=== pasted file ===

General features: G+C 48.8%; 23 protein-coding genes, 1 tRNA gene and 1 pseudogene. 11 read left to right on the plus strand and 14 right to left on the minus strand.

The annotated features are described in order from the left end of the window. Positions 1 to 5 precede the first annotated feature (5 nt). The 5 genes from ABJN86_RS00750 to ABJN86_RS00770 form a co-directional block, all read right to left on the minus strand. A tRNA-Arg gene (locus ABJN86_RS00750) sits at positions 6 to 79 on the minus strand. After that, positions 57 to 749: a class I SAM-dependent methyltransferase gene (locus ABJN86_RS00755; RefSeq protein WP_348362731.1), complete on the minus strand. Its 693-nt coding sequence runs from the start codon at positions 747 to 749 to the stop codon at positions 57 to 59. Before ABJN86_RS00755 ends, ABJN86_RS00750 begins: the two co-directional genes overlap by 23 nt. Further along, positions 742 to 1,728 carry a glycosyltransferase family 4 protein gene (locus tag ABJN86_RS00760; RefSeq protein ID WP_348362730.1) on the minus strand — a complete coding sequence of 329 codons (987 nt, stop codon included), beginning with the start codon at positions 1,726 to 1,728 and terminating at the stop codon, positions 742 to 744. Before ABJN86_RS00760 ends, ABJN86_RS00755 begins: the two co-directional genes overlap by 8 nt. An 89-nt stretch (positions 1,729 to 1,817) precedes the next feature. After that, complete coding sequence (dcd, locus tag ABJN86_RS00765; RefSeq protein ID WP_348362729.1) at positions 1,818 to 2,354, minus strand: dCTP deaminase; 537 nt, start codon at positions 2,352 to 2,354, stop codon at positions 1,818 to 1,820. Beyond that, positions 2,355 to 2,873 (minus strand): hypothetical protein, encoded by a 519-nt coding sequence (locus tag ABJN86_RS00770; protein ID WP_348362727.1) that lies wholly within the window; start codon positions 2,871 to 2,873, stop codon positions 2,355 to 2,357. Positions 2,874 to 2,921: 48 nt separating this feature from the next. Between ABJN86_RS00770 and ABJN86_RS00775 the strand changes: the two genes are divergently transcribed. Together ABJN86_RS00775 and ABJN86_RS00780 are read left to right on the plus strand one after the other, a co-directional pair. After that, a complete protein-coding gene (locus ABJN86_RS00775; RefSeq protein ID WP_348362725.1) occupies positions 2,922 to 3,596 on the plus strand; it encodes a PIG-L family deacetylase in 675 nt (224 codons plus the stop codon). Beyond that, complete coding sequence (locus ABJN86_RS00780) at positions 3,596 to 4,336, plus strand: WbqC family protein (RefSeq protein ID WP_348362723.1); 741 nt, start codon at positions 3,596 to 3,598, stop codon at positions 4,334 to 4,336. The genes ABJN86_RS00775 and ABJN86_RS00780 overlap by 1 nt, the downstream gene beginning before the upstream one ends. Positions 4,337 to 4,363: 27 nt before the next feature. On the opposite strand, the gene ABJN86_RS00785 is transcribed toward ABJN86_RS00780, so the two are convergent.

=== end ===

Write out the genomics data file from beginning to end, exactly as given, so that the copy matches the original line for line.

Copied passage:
General features: G+C 48.8%; 23 protein-coding genes, 1 tRNA gene and 1 pseudogene. 11 read left to right on the plus strand and 14 right to left on the minus strand.

The annotated features are described in order from the left end of the window. Positions 1 to 5 precede the first annotated feature (5 nt). The 5 genes from ABJN86_RS00750 to ABJN86_RS00770 form a co-directional block, all read right to left on the minus strand. A tRNA-Arg gene (locus ABJN86_RS00750) sits at positions 6 to 79 on the minus strand. After that, positions 57 to 749: a class I SAM-dependent methyltransferase gene (locus ABJN86_RS00755; RefSeq protein WP_348362731.1), complete on the minus strand. Its 693-nt coding sequence runs from the start codon at positions 747 to 749 to the stop codon at positions 57 to 59. Before ABJN86_RS00755 ends, ABJN86_RS00750 begins: the two co-directional genes overlap by 23 nt. Further along, positions 742 to 1,728 carry a glycosyltransferase family 4 protein gene (locus tag ABJN86_RS00760; RefSeq protein ID WP_348362730.1) on the minus strand — a complete coding sequence of 329 codons (987 nt, stop codon included), beginning with the start codon at positions 1,726 to 1,728 and terminating at the stop codon, positions 742 to 744. Before ABJN86_RS00760 ends, ABJN86_RS00755 begins: the two co-directional genes overlap by 8 nt. An 89-nt stretch (positions 1,729 to 1,817) precedes the next feature. After that, complete coding sequence (dcd, locus tag ABJN86_RS00765; RefSeq protein ID WP_348362729.1) at positions 1,818 to 2,354, minus strand: dCTP deaminase; 537 nt, start codon at positions 2,352 to 2,354, stop codon at positions 1,818 to 1,820. Beyond that, positions 2,355 to 2,873 (minus strand): hypothetical protein, encoded by a 519-nt coding sequence (locus tag ABJN86_RS00770; protein ID WP_348362727.1) that lies wholly within the window; start codon positions 2,871 to 2,873, stop codon positions 2,355 to 2,357. Positions 2,874 to 2,921: 48 nt separating this feature from the next. Between ABJN86_RS00770 and ABJN86_RS00775 the strand changes: the two genes are divergently transcribed. Together ABJN86_RS00775 and ABJN86_RS00780 are read left to right on the plus strand one after the other, a co-directional pair. After that, a complete protein-coding gene (locus ABJN86_RS00775; RefSeq protein ID WP_348362725.1) occupies positions 2,922 to 3,596 on the plus strand; it encodes a PIG-L family deacetylase in 675 nt (224 codons plus the stop codon). Beyond that, complete coding sequence (locus ABJN86_RS00780) at positions 3,596 to 4,336, plus strand: WbqC family protein (RefSeq protein ID WP_348362723.1); 741 nt, start codon at positions 3,596 to 3,598, stop codon at positions 4,334 to 4,336. The genes ABJN86_RS00775 and ABJN86_RS00780 overlap by 1 nt, the downstream gene beginning before the upstream one ends. Positions 4,337 to 4,363: 27 nt before the next feature. On the opposite strand, the gene ABJN86_RS00785 is transcribed toward ABJN86_RS00780, so the two are convergent.